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Port speed in for boost

Marlon Madden

Port speed in for boost

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Minister of International Transport and International Business George Hutson is promising a faster turnaround at the Bridgetown Port.
His promise came as he outlined a number of ongoing and future initiatives during a Press conference yesterday to mark the launch of the port’s 50th anniversary celebrations. 
“Our goal is to move a minimum of 90 per cent of cargo out of the port within five working days,” Hutson said.
Noting that the Bridgetown Port had made a substantial contribution to the economic and social development of Barbados and has been an important gateway to the rest of the world, Hutson said he was hoping they could “soon expand linkages to source regions such as Brazil, Central America and China”.
The minister said that Government would be “repositioning the Bridgetown Port to better expand its synergistic impact on society and the economy”. 
“First is the review of the port efficiency and performance to identify the best ways in which the handling of cargo and organisation of the port labour can lead to more cost effective and cost efficient service. Work in this area has already begun with the installation of the new port management information system which will reduce paper flow between the port and customers and relevant stakeholders,” he said.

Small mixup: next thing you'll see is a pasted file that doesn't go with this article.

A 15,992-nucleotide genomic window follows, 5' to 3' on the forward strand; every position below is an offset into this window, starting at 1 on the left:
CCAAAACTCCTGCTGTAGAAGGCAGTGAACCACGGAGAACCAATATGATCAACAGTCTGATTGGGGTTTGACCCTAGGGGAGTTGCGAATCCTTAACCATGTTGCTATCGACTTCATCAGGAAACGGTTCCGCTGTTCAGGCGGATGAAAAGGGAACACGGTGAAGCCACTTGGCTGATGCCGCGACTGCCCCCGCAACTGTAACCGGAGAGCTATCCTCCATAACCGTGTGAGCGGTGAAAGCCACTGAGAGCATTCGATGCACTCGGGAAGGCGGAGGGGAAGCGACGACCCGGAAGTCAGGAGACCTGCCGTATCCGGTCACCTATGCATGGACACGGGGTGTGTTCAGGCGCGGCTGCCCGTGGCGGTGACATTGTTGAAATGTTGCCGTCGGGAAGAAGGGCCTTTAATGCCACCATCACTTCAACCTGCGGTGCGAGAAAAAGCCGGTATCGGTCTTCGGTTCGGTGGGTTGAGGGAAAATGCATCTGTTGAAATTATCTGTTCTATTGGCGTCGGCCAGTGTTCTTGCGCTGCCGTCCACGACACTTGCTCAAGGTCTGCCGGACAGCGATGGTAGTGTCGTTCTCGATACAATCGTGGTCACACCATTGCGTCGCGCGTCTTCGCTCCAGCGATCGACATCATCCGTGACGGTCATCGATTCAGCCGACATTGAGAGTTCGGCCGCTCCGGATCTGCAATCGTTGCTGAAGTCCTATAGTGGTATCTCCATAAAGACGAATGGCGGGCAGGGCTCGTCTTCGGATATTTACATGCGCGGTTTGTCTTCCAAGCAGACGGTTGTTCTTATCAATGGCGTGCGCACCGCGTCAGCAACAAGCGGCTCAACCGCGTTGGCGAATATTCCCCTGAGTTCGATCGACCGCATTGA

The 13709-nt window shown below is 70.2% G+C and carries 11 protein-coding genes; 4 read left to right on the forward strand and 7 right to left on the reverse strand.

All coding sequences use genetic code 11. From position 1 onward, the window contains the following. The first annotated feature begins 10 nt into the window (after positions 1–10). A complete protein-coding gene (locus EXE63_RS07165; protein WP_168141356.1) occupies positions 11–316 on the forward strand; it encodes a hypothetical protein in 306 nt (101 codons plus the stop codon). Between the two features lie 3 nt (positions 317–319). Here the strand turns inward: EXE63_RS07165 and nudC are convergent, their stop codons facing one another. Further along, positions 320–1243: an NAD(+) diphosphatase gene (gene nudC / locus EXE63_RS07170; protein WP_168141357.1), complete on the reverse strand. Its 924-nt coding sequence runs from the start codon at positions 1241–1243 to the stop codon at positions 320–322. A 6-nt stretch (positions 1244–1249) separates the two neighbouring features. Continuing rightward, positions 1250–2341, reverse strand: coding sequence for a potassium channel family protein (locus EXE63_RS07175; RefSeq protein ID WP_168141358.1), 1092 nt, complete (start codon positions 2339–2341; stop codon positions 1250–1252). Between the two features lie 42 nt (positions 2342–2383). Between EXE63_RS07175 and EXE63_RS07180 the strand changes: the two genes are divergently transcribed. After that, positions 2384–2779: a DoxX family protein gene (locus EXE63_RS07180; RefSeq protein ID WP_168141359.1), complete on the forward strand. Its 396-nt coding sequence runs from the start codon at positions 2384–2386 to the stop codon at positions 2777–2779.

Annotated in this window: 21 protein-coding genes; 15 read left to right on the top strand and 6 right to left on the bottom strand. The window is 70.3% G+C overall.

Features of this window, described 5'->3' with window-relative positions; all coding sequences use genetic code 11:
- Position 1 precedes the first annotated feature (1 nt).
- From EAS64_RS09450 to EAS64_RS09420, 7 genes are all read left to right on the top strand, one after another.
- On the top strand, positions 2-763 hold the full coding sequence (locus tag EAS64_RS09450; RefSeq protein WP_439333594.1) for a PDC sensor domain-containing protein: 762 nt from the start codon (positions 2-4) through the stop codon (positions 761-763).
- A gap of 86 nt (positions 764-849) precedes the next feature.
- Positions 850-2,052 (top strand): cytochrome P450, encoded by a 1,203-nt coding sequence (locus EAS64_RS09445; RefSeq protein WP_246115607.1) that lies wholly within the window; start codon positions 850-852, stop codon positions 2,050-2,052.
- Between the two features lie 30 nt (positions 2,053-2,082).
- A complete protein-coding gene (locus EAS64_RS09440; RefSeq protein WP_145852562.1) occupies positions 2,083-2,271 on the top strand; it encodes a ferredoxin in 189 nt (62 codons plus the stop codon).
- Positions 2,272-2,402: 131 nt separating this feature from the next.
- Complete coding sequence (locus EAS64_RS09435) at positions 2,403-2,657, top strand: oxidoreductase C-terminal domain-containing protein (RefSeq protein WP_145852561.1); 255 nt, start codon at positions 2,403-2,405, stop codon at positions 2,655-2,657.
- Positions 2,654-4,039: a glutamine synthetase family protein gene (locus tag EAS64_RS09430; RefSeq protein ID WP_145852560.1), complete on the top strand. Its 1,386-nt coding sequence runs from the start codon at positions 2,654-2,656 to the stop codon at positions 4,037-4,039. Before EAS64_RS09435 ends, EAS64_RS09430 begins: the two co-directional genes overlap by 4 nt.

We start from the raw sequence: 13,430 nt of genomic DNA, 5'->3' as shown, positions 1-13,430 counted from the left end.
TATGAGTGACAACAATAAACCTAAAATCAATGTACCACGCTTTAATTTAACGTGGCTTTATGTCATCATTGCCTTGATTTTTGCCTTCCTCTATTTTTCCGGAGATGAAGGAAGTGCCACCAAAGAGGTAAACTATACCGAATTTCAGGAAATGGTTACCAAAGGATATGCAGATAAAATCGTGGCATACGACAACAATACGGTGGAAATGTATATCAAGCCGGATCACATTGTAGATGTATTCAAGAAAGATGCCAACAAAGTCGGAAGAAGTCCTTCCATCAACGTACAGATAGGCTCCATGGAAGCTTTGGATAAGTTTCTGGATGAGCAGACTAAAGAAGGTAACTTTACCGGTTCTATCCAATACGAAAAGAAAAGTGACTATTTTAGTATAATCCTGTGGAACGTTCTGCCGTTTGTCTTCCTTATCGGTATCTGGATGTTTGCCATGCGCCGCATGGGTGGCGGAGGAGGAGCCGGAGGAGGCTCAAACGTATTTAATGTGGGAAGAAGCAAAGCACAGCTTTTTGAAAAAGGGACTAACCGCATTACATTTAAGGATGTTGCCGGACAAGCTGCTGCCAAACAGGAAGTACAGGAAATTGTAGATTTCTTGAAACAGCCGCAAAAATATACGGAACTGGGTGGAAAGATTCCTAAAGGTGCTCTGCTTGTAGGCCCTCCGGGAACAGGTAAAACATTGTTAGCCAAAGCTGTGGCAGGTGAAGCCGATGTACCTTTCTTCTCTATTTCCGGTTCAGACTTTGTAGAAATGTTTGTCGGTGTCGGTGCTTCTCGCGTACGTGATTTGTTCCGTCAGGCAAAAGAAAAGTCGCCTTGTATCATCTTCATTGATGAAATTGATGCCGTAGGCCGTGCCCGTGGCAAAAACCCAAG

Other development strategies include the separation of cruise from cargo shipping, improvement of customer service, greater transparency within the port and Customs Department and to offer “greater value for money”.
Hutson said he would shortly be presenting a proposal for the development of cruise facility to Cabinet.
He declined to comment further on the development plans.
“Going forward, the rhetoric and the posturing must cease and the real issue of the overtime, payroll, charges and other inefficiencies which impact on competitiveness of the Bridgetown Port must be addressed,” he said.
During the Press conference, the port also launched its first handbook, Port Handbook 2011 – 13. Divisional manager of corporate development and strategy for the port, Kenneth Atherley, told the SATURDAY SUN that the Bridgetown Port currently got out about 50 per cent of cargo within the normal storage period of five working days. This, he said, was due to a number of factors including “documentation issues” which they would be addressing with the health and agriculture departments.